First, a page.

It’s here that this project took a turn to the dark side. I hired contractors from India to create a tool to automatically generate links. For brevity let me just say that when a website links to another website, it tells search engines that the site it is linking to is important. Point being inbound links are good. Traditionally you get links by contacting another website owner and setting up an arrangement for a back links. Good websites used to sell these links. Having millions of pages that needed links, I didn’t have this time. So I hired contractors to create a tool to do this for me.
This tool worked by searching the internet for forms that allowed links then adding those links. The tool was written in .NET and had a UI to interface with it. The tool required a set of keywords to use, parameters to allow it so spider Google for forms and configuration parameters. It was also multi threaded so it could add links very quickly. In an hour it could easily create 1000+ backlinks. On each site I would create 26 backlinks, one for each site. This was ok because each site was seen by a search engine as a unique site. The tool also had the ability to limit the links per site. If found some examples where the tool would replace a wiki page with a link, which was bad. This resulted in people calling our ISP to complain so some changes were made to mitigate the damage. This tool isn’t something I’m proud of but it had to be part of the experiment. Google had to be convinced to spider millions of pages and deep links were the best way to to do that.
What happened when the site went live?
The development of this project took six months to complete and the sites were let loose on August 2004. To monitor the performance of the websites we created tools to measure googlebot activity and SERP rankings. The tools were comprehensive. One side of the tools would consume web logs to measure activity by site by page by keyword. Another side of the tools would scrape SERP results so we could see how our pages ranked for specific keywords over time. As a guy who likes data, seeing the sites grow up was the most interesting part. There was a lot of data to digest. For each site there were millions of pages. Each page had various keywords associated with it, the page had to get indexed, climb SERP rankings over time and ultimately drive affiliate clicks and revenue. The sites started to take off immediately and within a few weeks revenue was in the thousands. Every day I would run the linking tool to add new links. Every day google would pick up more pages. Every day revenue went up a little.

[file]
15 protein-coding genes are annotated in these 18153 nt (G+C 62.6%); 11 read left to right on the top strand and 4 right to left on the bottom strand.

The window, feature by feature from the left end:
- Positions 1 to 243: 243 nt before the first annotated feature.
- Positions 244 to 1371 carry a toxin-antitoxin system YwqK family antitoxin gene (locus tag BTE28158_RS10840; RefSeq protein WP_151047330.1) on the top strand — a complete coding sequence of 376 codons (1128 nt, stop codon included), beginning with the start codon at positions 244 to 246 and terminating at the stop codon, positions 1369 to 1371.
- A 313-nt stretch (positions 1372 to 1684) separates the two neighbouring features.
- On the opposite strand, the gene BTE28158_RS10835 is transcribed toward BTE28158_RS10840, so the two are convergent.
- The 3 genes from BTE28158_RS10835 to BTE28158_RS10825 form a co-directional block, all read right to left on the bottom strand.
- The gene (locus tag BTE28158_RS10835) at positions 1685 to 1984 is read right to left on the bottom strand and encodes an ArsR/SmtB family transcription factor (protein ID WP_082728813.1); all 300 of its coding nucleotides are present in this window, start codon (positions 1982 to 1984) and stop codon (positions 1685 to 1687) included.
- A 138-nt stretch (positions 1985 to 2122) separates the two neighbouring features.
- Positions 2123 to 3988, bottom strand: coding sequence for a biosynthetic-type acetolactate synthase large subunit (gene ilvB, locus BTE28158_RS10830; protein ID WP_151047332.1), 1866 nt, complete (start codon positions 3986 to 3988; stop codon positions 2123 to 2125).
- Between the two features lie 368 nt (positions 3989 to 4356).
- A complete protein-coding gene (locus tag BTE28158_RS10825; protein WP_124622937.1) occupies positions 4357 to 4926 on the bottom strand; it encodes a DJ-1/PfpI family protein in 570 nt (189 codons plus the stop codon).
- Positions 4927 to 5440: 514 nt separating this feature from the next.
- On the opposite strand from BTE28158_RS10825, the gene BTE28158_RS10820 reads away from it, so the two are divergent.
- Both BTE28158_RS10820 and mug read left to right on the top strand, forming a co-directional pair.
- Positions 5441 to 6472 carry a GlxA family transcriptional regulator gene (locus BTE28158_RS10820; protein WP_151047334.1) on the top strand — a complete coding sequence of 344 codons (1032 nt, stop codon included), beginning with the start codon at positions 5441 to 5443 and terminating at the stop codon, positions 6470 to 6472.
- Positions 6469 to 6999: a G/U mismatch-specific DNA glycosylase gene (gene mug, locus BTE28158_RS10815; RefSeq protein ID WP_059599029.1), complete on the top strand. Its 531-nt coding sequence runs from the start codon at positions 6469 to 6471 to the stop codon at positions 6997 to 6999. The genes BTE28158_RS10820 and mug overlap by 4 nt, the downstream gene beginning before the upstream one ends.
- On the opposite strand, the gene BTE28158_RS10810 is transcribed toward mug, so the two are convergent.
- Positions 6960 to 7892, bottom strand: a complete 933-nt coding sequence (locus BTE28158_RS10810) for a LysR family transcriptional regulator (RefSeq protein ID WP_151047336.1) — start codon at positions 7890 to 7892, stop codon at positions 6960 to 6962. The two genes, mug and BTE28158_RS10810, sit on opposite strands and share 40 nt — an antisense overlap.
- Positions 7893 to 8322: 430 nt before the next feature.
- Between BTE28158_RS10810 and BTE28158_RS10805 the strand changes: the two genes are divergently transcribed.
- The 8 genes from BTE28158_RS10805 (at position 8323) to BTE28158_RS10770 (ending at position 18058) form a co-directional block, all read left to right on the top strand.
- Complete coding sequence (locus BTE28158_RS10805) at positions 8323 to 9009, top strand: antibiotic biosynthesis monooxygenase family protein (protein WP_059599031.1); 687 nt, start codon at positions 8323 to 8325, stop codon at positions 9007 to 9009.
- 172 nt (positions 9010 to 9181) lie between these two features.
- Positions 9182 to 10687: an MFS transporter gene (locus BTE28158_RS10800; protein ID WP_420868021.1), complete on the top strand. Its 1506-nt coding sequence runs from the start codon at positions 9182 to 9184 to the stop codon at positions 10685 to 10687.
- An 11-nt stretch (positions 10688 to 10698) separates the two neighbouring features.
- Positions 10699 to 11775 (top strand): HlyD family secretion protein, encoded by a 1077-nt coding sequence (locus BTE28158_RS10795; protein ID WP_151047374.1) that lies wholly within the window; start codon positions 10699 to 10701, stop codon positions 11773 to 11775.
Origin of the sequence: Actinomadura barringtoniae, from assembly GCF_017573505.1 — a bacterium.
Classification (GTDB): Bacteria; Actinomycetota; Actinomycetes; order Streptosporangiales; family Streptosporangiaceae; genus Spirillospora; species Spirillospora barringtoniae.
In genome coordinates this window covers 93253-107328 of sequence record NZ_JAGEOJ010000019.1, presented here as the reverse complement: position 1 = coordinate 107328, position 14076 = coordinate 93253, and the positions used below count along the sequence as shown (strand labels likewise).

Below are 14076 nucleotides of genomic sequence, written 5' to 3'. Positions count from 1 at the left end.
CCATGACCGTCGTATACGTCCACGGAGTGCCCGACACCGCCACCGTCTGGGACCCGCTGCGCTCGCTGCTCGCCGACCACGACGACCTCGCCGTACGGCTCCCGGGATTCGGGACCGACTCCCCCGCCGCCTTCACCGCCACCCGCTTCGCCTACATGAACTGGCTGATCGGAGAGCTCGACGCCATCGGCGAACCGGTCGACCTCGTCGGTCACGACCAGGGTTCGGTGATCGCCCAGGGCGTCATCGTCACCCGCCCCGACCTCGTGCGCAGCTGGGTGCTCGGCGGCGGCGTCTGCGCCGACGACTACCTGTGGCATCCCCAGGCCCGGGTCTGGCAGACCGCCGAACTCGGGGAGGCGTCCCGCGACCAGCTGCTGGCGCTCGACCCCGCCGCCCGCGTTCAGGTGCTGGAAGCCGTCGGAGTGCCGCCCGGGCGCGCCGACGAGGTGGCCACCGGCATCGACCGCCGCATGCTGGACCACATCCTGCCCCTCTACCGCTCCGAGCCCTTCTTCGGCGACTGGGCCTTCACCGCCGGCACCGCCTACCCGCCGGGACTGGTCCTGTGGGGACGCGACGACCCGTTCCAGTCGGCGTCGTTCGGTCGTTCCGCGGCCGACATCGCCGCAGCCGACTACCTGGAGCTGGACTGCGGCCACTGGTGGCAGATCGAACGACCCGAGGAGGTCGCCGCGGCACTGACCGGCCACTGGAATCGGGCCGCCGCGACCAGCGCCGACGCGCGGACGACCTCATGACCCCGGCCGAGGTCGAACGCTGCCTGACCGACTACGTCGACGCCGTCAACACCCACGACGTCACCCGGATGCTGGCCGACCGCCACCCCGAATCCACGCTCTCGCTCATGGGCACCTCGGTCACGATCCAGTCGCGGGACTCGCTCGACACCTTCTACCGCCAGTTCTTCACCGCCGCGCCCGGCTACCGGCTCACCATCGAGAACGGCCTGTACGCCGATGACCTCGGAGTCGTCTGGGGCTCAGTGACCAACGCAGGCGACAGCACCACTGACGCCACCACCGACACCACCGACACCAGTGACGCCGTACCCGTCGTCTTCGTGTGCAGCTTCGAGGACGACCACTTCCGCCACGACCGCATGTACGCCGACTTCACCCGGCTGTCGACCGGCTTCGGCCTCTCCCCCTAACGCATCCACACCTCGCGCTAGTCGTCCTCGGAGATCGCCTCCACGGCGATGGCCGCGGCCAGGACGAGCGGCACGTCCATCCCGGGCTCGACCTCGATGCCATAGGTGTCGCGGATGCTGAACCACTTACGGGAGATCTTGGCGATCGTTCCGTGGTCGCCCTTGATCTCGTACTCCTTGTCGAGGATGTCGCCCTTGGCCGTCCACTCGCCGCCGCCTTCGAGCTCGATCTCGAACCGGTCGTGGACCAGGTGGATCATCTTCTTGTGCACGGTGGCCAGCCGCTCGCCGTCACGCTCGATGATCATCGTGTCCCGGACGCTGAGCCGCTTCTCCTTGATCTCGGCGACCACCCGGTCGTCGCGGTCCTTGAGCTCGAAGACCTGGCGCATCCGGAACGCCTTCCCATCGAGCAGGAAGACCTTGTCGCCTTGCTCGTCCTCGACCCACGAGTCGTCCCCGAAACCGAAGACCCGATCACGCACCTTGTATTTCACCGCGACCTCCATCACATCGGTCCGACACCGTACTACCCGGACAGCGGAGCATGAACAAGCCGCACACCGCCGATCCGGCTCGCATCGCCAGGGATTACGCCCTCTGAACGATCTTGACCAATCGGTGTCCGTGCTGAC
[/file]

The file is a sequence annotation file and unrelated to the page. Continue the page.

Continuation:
It took a few months for the site to reach 1 million pages indexed and that is when I started to worry. The growth was exponential and there was no way to slow it down. The traffic from the bots alone was several thousand a month. Our hosting provider said we were getting more traffic than Sony music. I stopped checking growth after our tools found 75 million pages in Google. About that same time, Google announced it had indexed 8 billion pages. This project represented roughly 1% of Google. Technically that is true but it’s also a misleading stat. These were long tail keywords that were not commonly searched. Being 1% of Google SERP database did not translate into 1% of the traffic. Regardless, if you were if you were looking for anything home contracting then our sites would come up. To that extent, this project was a success. There were times when nearly the entire first page would be links to our sites. A search engine was not smart enough to care but a person could easily see something was fishy. 75 million keywords was a lot and the success of this experiment surely contributed to its demise.
How did the experiment end?
In March 2005, the Google banhammer finally came down. This came as no surprise. Google eliminated the 26 websites from their index. Our other ~250 sites were spared. Our advertiser, who was owned by IAC, got banned as well. Eventually our advertiser called us to say my company was mentioned in a board meeting and our contract would be cancelled. They were unusually nice considering the circumstance. Fortunately for them they were returned to the index within a few days. The cost to implement this experiment was about $100k plus a little bit of pride. Revenue more than made up for the cost but the project did end in failure. A lot of effort went into sites that were no longer viable. Success in SEO is trying to find that fine line between white had and black hat SEO. This experiment pushed that line and it was interesting to witness.